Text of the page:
I got home about noon Monday. As I fiddled through my keys outside the door, I could hear my dog, Peanut, inside. His yelps and barks meant he knew I was there.
When I opened the door, he came bounding down the stairs and onto the arm of the couch. I leaned over and took him in my arms. I hugged him a little harder that day. I was very happy he was there – and he seemed to share the feeling.
I had just arrived home from the funeral of Jeannette Christos, a wonderful friend to my wife and me; a selfless woman who gave her life to save the lives of neglected, abused and abandoned animals.
Jeannette Christos founded Tri County Humane Society 20 years ago. The organization that serves Palm Beach, Broward and Miami-Dade counties has been located in the former Boca Raton city animal shelter since 2001.
Tri County is different from most shelters. Animals there are not euthanized as a matter of course. It is a “no kill” shelter – as Jeannette demanded it be — and that is why my wife and I are longtime supporters
It’s hard to believe the woman with what appeared to be boundless energy is gone. At age 67, she succumbed to cancer – quickly, I’m told. I guess it is true. I can still find emails from Jeannette from as recently as June.
Peanut, did not come from Tri County, but we believe he may have been a puppy mill dog – something Jeannette hated. A few years ago, she brought in more than 30 dogs from a puppy mill in Missouri that was closed down. And after Hurricane Katrina, she and Tri County workers went to New Orleans to save the animals left behind when their owners died or were removed from the area.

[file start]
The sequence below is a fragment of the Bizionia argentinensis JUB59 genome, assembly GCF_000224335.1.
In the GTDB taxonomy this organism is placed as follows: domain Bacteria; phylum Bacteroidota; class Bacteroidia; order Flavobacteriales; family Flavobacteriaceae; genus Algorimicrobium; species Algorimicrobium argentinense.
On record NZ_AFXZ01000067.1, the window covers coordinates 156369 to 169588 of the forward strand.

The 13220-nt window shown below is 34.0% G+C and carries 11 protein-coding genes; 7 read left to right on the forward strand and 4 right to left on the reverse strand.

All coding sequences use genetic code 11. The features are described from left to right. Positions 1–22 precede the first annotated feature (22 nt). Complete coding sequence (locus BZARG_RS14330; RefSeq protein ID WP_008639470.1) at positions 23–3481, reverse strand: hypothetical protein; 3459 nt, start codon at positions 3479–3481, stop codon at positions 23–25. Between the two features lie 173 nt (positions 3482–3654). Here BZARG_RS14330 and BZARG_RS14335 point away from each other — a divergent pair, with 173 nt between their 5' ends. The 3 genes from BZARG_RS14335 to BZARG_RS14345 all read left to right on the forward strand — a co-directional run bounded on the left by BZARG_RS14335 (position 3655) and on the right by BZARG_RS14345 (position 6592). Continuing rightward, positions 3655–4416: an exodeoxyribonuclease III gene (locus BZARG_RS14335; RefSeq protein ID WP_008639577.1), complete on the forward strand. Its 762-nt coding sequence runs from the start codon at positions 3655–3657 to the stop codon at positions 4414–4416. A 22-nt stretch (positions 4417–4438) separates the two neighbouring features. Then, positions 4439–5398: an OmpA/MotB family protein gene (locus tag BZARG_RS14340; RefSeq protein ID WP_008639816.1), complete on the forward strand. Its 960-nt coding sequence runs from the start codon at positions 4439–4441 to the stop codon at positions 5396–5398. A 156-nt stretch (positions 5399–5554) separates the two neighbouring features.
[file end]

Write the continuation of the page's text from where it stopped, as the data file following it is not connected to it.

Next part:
I remember seeing one of the dogs. He had a worn leather collar around his neck with the name of his owner on it. It’s said that his master did not survive the disaster.
We brought Peanut to the shelter many times to mingle with the other dogs. We tried to help in small ways – donating food, toys, blankets, towels and other necessities.
I remember covering the City Council meetings a few years ago when a group of people tried to remove Jeannette as head of Tri County. They were viciously critical of the way she ran the facility, but, in the end, Deputy City Manager George Brown found the shelter had done no wrong.
Even Jeannette admitted Tri County is not a beautiful place. And yes, Jeannette was gruff. Everyone who knew her said she had a temper. But it could not hide the goodness in her heart. The tough veneer was just her way of protecting the dogs and cats that came through her door.
And they came in broken and battered, burned and often near death. She saved thousands.
Jeannette was one of the busiest people I have met. But when our adorable Maltese Medessa died a few years ago, Jeannette retrieved her at the animal hospital, put her in a small casket and allowed mourners time to reflect in the parlor of the house behind the animal cemetery next to Tri County. Medessa is now at rest in that sanctuary.
When a pet dies, it’s said that he or she crosses “the Rainbow Bridge” to their heavenly eternity. At the funeral, Jeannette’s friend, Diane Laverdure, read a tribute saying that Jeannette has crossed the Rainbow Bridge “to be with your four-legged friends. Rest assured that your legacy will live on in the hearts and souls of every animal that will receive a chance to live and be loved because of you.”